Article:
At Rowan University in Glassboro, NJ, where I teach, all would-be history majors and minors are required to take (and pass–we’re sticklers that way) a course called Historical Methods. This class is a huge challenge for both students and teachers, as it is writing intensive and the students rarely come to it with much of an interest in historiography, theory, or best practices in terms of scholarship. To humanize the issues, I tell tales of historians behaving badly—those who have plagiarized, forged sources, cheated—who paid the price for their professional malfeasance. But as I learned while working on my most recent book, a history of American Jewish women in the suffrage, birth control and peace movements during the early 20th century, there are other kinds of cautionary tales that should also be part of my repertoire.
Before I even began this book, I was already aware of at least two 1916 Yiddish plays about birth control, both of which are housed at the Library of Congress. I knew about them because the images of their front pages have often been reproduced in accounts of American Jewry and because they have regularly been referred to by scholars in the context of general Jewish communal support for the birth control movement. As I dove into the research for my book, I discovered that apparently no one had actually ever translated these plays in full. My reading knowledge of Yiddish, though adequate for Yiddish periodicals and the like, could not cope with the hand-written manuscripts of the plays, so with the help of a grant, I commissioned Naomi Shoshana Cohen to do the translations. She and I discussed my overall project, and she set about the time-consuming task.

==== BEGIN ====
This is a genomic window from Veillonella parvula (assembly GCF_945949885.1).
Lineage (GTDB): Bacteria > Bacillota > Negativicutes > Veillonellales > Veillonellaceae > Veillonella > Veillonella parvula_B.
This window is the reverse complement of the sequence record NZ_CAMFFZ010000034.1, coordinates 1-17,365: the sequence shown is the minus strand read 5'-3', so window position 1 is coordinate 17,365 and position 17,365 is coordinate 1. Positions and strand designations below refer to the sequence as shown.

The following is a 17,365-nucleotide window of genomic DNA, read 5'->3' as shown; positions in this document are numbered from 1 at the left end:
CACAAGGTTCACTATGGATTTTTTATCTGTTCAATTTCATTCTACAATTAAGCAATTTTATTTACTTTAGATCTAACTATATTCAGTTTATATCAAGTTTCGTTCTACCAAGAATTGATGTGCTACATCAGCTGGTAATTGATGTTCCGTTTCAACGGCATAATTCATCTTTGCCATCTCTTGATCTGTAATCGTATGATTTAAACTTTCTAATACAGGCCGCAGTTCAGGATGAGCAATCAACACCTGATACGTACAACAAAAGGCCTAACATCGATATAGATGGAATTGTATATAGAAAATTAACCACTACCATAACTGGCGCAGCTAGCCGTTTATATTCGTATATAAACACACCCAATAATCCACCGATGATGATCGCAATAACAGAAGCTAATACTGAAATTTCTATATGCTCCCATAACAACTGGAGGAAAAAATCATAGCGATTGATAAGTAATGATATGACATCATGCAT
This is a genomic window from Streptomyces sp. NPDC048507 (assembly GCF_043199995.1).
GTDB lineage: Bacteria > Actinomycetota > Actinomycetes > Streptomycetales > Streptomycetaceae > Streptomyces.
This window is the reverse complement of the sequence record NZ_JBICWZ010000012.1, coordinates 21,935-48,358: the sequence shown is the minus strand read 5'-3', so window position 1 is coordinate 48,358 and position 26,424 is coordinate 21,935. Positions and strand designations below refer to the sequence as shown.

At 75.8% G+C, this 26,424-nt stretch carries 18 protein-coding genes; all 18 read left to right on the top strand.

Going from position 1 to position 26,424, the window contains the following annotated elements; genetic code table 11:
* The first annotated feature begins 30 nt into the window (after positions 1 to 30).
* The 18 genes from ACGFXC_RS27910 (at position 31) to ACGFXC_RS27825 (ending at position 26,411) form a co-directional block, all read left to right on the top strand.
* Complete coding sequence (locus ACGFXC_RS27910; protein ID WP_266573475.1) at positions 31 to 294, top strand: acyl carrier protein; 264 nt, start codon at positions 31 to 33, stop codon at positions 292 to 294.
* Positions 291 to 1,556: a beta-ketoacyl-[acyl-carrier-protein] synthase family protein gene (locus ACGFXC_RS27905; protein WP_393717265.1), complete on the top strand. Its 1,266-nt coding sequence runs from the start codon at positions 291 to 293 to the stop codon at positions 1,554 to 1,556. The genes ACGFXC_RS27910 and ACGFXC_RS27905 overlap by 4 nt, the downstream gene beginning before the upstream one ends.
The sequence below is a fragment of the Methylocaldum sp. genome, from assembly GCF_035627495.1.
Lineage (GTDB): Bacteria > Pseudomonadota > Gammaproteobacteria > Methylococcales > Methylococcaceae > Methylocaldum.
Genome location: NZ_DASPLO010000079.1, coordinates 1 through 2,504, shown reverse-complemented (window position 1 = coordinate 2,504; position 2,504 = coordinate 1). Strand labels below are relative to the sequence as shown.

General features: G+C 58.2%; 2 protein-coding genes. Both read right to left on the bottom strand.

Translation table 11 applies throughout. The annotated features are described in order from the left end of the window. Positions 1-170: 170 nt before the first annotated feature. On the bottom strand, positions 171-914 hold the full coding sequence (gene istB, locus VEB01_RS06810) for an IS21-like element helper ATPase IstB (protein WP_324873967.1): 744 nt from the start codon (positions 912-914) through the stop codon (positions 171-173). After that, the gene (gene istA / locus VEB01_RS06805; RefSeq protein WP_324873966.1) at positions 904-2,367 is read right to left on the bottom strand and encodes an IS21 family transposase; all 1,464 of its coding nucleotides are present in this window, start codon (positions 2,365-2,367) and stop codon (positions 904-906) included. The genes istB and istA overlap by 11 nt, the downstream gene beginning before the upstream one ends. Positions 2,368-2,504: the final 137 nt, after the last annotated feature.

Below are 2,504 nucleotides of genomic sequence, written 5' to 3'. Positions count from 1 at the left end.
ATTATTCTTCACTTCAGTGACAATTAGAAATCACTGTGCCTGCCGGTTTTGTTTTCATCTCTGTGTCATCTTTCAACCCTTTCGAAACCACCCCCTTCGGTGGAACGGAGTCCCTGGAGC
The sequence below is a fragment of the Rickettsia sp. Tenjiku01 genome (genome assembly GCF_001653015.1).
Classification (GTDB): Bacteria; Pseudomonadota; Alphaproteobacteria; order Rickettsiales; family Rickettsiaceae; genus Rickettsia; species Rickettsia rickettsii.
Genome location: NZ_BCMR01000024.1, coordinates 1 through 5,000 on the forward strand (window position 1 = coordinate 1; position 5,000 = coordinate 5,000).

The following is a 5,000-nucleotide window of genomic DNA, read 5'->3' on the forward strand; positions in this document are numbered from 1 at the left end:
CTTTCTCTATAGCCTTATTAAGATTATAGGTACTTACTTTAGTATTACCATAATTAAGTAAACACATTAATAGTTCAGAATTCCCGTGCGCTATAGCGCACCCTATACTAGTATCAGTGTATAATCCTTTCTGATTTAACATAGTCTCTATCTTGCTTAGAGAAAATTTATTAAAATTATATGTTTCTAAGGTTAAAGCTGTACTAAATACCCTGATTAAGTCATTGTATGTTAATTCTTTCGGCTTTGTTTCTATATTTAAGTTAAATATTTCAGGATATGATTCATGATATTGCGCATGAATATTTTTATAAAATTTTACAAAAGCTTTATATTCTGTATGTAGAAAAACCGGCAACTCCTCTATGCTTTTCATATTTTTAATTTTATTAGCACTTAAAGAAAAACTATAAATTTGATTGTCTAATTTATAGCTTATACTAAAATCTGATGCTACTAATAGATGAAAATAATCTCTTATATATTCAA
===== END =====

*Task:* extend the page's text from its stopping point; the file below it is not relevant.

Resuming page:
Imagine my surprise when, with each scene Naomi translated and sent to me, it became more and more apparent that neither of these plays contained expressions of Jewish support for birth control. On the contrary, both of the plays condemned contraception roundly, and one of them was viciously anti-feminist as well. While literally hundreds of other primary sources that I was finding did confirm the American Jewish community’s overall support of the birth control movement, the very existence of these two plays helped demonstrate that pockets of resistance and ambivalence retained cultural currency and that, as is often the case, the full story was a complex one. My analysis of these plays turned into a scholarly article and a major part of one of the book’s chapters on birth control, and I learned a valuable lesson. Making assumptions based on the assumptions of other people, even distinguished scholars, is hardly in the same category of the egregious historians’ sins I tell my Historical Methods students about. But it is a mistake nonetheless, and one that I am now more attuned to and try to teach my students to avoid. The historian’s mantra of going directly to the sources remains the best advice for students, enthusiasts, and professionals alike.